As of December 2014, the American Diabetes Association reported that roughly 30 million Americans suffer from diabetes. 60 to 70% of people with diabetes suffer from neuropathy, characterized as nerve damage and loss of sensation resulting in a loss of feeling. Unfortunately, diabetics with neuropathy of the feet are significantly more susceptible to skin changes, infections, calluses and ulcerations.
In order to circumvent these ailments and the potential of a lower limb amputation, Medicare statues were amended to cover certain therapeutic shoes, inserts and possible modifications for those patients that qualify based on their stated requirements. As opposed to traditional shoes, diabetic footwear is designed to prevent shearing, establish total contact with the bottom of the foot and maintain a greater depth.
Under the following conditions, Medicare covers diabetic shoes, inserts and/or modifications. These requirements are included within the Statement of Certifying Physician (SCP) letter which must be completed by a patient’s physician (either M.D. or D.O.) when submitting for fulfillment of a patient’s order.
- Patient has been diagnosed with diabetes and has one or more of the following (in one or both feet):
- Partial or complete amputation(s) of foot or part of one’s foot
- A history of foot ulceration
- Pre-ulcerative callus formation
- Peripheral neuropathy with sign of callus formation
- Poor circulation
- Foot deformity
- Patient is being treated by the physician under a comprehensive plan for his/her diabetes. The patient must have visited with his/her Primary Care Physician within 6 months and the SCP must have been signed within 3 months of order fulfillment.
- Patient needs therapeutic shoes and/or inserts due to his or her diabetes.
Inspect your feet every day, and seek care early if you do get a foot injury. Make sure your health care provider checks your feet at least once a year - more often if you have foot problems. Your health care provider should also give you a list and explain the do's and don'ts of foot care. Most people can prevent any serious foot problem by following some simple steps. So let's begin taking care of your feet today.
Your health care provider should perform a complete foot exam at least annually - more often if you have foot problems. Remember to take off your socks and shoes while you wait for your physical examination. Call or see your health care provider if you have cuts or breaks in the skin, or have an ingrown nail. Also, tell your health care provider if your foot changes color, shape, or just feels different (for example, becomes less sensitive or hurts). If you have corns or calluses, your health care provider can trim them for you. Your health care provider can also trim your toenails if you cannot do so safely. Because people with diabetes are more prone to foot problems, a foot care specialist may be on your health care team.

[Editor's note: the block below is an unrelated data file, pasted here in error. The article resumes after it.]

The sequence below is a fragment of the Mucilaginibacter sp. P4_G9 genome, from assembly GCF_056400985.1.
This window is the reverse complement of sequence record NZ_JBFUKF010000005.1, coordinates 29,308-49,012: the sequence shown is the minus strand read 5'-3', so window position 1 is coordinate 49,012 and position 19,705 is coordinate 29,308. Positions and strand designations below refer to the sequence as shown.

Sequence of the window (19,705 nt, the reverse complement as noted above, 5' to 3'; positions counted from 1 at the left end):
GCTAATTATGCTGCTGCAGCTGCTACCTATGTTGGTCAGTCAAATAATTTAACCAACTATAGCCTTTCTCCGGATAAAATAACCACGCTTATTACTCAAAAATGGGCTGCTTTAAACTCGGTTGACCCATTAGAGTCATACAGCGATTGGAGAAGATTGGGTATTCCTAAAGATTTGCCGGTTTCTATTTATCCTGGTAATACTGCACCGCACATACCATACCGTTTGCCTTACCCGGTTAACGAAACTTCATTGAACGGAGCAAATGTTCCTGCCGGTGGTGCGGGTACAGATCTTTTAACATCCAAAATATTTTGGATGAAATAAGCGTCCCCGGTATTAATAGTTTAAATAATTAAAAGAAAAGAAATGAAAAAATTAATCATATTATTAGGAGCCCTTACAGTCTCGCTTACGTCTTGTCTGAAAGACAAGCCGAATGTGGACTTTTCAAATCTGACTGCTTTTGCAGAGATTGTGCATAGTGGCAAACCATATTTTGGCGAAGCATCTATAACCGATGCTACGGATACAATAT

Caring for you feet
There are many things you can do to keep your feet healthy.
- Take care of your diabetes. Work with your health care team to keep your blood glucosethe main sugar found in the blood and the body's main source of energy. Also called blood sugar.X in your target rangeThe range in which you and your healthcare team have decided would be best to keep your blood glucose. This range may be different for everyone.X.
- Check your feet every day. Look at your bare feet for red spots, cuts, swelling, and blisters. If you cannot see the bottoms of your feet, use a mirror or ask someone for help.
- Be more active. Plan your physical activity program with your health team.
- Ask your doctor about Medicare coverage for special shoes.
- Wash your feet every day. Dry them carefully, especially between the toes.
- Keep your skin soft and smooth. Rub a thin coat of skin lotion over the tops and bottoms of your feet, but not between your toes.
- If you can see and reach your toenails, trim them when needed. Trim your toenails straight across and file the edges with an emery board or nail file.
- Wear shoes and socks at all times. Never walk barefoot. Wear comfortable shoes that fit well and protect your feet. Check inside your shoes before wearing them. Make sure the lining is smooth and there are no objects inside.
- Protect your feet from hot and cold. Wear shoes at the beach or on hot pavement. Don't put your feet into hot water. Test water before putting your feet in it just as you would before bathing a baby. Never use hot water bottles, heating pads, or electric blankets. You can burn your feet without realizing it.
- Keep the blood flowing to your feet. Put your feet up when sitting. Wiggle your toes and move your ankles up and down for 5 minutes, two (2) or three (3) times a day. Don't cross your legs for long periods of time. Don't smoke.
- Get started now. Begin taking good care of your feet today. Set a time every day to check your feet.